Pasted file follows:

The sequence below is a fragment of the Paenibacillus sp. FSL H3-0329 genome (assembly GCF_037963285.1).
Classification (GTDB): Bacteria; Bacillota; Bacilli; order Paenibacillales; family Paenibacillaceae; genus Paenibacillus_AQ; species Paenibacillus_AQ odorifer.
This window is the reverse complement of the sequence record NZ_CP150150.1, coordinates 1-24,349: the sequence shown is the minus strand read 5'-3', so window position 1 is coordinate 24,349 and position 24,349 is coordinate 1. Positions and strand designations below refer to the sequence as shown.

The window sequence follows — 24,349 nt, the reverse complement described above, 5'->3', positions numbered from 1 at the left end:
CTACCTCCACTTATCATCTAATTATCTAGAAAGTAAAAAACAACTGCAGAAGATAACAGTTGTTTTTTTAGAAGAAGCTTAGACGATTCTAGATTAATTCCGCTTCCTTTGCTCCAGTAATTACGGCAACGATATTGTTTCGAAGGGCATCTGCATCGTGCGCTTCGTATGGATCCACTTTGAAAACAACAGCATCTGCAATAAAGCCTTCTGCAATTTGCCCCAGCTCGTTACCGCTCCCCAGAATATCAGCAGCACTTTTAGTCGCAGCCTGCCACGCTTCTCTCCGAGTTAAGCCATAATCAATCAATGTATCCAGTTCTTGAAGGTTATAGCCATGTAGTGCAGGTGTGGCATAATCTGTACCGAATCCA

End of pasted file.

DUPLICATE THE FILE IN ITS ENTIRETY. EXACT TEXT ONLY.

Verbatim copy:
The sequence below is a fragment of the Paenibacillus sp. FSL H3-0329 genome (assembly GCF_037963285.1).
Classification (GTDB): Bacteria; Bacillota; Bacilli; order Paenibacillales; family Paenibacillaceae; genus Paenibacillus_AQ; species Paenibacillus_AQ odorifer.
This window is the reverse complement of the sequence record NZ_CP150150.1, coordinates 1-24,349: the sequence shown is the minus strand read 5'-3', so window position 1 is coordinate 24,349 and position 24,349 is coordinate 1. Positions and strand designations below refer to the sequence as shown.

The window sequence follows — 24,349 nt, the reverse complement described above, 5'->3', positions numbered from 1 at the left end:
CTACCTCCACTTATCATCTAATTATCTAGAAAGTAAAAAACAACTGCAGAAGATAACAGTTGTTTTTTTAGAAGAAGCTTAGACGATTCTAGATTAATTCCGCTTCCTTTGCTCCAGTAATTACGGCAACGATATTGTTTCGAAGGGCATCTGCATCGTGCGCTTCGTATGGATCCACTTTGAAAACAACAGCATCTGCAATAAAGCCTTCTGCAATTTGCCCCAGCTCGTTACCGCTCCCCAGAATATCAGCAGCACTTTTAGTCGCAGCCTGCCACGCTTCTCTCCGAGTTAAGCCATAATCAATCAATGTATCCAGTTCTTGAAGGTTATAGCCATGTAGTGCAGGTGTGGCATAATCTGTACCGAATCCA